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RAAF conducts first air-to-air refuelling with Indonesian Air Force

Pilot perspective from an Indonesian Air Force F-16 Fighting Falcon aircraft during an air-to-air refuelling training activity with a Royal Australian Air Force (RAAF) KC-30A Multi-Role Tanker Transport (MRTT) from No. 33 Squadron.

The Royal Australian Air Force has conducted air-to-air refuelling with Indonesia for the first time.

The Royal Australian Air Force has conducted air-to-air refuelling with Indonesia for the first time.

A RAAF KC-30A multi-role tanker transport refuelled seven F-16 Fighting Falcon aircraft of the Indonesian Air Force during 60 flying sorties within Indonesian airspace from 6 to 12 August.

Aircraft fly in tight formation at around 650km/h while a No. 33 Squadron KC-30A extends a 19-metre advanced refuelling boom system during air-to-air refuelling.

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Commanding Officer of No. 33 Squadron Wing Commander Neil Bowen said the successful training facilitated closer and more strategic engagement between the nations.

“This training ensures both countries are contributing to the collective security in the Indo-Pacific,” WGCDR Bowen said.

“It allows the Tentara Nasional Indonesia Angkatan Udara to be more agile and combat-ready when supporting any contingency missions and provides RAAF aviators continued experience in conducting highly skilled refuelling operations in a new environment.

“Airborne refuelling is a challenge; it is a fast injection of flammable jet fuel from a tanker aircraft into a receiving aircraft, which will extend flying endurance.

“It is a vital force multiplier for air operations, allowing aircraft to cross greater distances and remain within the battlespace for longer without the need to land.”

The day and night flying exercise required 60 sorties and up to 189 boom contacts between the KC-30A and the F-16 Fighter Falcons over five days.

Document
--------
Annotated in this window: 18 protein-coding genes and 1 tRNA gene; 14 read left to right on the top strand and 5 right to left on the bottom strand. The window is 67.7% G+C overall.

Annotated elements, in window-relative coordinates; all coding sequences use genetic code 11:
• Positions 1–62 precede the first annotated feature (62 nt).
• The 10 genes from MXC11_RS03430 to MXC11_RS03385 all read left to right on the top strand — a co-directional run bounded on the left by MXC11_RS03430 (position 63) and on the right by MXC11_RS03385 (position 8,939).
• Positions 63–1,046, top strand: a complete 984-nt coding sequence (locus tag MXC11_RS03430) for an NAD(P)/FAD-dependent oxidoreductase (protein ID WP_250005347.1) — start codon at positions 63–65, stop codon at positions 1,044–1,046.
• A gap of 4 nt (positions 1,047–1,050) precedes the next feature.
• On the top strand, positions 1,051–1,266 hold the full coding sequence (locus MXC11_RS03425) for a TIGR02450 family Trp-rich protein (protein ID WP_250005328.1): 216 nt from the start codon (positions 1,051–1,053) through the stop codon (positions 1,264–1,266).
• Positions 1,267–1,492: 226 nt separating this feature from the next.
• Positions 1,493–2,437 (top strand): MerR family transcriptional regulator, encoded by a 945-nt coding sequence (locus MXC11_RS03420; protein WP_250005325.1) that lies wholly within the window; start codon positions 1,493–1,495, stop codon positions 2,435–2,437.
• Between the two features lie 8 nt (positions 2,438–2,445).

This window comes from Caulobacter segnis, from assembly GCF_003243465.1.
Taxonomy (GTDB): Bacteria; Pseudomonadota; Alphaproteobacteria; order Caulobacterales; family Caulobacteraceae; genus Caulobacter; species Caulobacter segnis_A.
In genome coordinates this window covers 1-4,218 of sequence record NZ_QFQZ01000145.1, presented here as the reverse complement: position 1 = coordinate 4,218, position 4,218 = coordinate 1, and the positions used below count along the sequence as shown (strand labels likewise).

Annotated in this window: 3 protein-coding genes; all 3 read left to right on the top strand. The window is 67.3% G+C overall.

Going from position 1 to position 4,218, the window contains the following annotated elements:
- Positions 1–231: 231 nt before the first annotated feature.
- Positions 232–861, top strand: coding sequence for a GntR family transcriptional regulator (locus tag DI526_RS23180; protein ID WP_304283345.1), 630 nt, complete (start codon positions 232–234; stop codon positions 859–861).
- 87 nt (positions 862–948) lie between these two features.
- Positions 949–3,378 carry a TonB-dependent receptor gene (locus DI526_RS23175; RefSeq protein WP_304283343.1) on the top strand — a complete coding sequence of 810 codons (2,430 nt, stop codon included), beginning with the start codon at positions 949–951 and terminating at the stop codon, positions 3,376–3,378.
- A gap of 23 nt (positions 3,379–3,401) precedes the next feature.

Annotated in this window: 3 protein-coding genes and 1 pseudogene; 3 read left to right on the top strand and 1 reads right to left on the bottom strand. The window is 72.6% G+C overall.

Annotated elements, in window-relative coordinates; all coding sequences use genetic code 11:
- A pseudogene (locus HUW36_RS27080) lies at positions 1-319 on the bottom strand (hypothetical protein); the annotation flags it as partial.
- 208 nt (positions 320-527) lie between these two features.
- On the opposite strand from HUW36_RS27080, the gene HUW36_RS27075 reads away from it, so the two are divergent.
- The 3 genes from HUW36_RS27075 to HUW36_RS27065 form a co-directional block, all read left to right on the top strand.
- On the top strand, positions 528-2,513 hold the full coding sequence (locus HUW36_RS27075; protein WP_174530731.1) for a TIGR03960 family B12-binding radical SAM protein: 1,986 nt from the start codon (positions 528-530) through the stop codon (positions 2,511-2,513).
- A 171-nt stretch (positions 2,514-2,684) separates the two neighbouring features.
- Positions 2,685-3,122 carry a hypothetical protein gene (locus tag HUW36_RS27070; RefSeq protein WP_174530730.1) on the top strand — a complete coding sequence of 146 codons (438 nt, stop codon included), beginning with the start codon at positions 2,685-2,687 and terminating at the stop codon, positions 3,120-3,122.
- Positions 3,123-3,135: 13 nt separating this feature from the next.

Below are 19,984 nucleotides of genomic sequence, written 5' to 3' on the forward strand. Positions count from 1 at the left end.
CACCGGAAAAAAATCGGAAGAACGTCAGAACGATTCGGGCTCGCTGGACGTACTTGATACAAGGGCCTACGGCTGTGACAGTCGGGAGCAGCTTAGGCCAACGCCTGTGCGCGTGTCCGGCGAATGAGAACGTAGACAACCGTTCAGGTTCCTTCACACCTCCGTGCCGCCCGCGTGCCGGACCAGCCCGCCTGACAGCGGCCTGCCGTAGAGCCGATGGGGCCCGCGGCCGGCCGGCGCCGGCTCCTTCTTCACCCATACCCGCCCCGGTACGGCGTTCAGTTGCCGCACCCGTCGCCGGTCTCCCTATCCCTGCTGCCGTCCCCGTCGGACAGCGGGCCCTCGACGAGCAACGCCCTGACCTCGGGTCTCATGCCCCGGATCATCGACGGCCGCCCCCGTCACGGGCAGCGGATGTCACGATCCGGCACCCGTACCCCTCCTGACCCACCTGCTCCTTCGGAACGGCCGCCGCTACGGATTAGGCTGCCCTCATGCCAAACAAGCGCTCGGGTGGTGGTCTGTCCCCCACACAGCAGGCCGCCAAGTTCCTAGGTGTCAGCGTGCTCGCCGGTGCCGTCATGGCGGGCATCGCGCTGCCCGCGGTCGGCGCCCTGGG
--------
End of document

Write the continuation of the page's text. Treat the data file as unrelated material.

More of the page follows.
RAAF Detachment Lead on this activity, Flight Lieutenant Andrew Brinkmann said a highlight was observing the growing confidence among the crew and the Indonesian pilots over consecutive flying days.

“TNI-AU are wonderful hosts and highly professional and friendly operators,” FLTLT Brinkmann said.

“It’s been really satisfying gaining a deeper understanding and respect, as we work together improving with each sortie.

“In addition, the Indonesian archipelago is a beautiful sight, especially at 20,000 feet with a nearby volcano simmering away.

“Apart from this being our first refuelling with Indonesia, we are helping TNI-AU pilots stay current in their mid-air refuelling capabilities and also developing new AAR (air-to-air refuelling) qualifications for their pilots.

“The training has been mutually beneficial, as we don’t have a domestic F-16 capability, but many of our partners and allies do.

“The F-16 is a tricky receiver for an air refuelling operator to connect, so this is a great chance for our operators to gain familiarity with F-16 aircraft.”

Australia recently completed air-to-air refuelling trials with Japan Air Self-Defense Force F-15J and F-15DJ Eagle jets for the first time earlier this year.

A total of 11 flights and 325 contacts were made between the aircraft in those flights from 29 March to 26 April.

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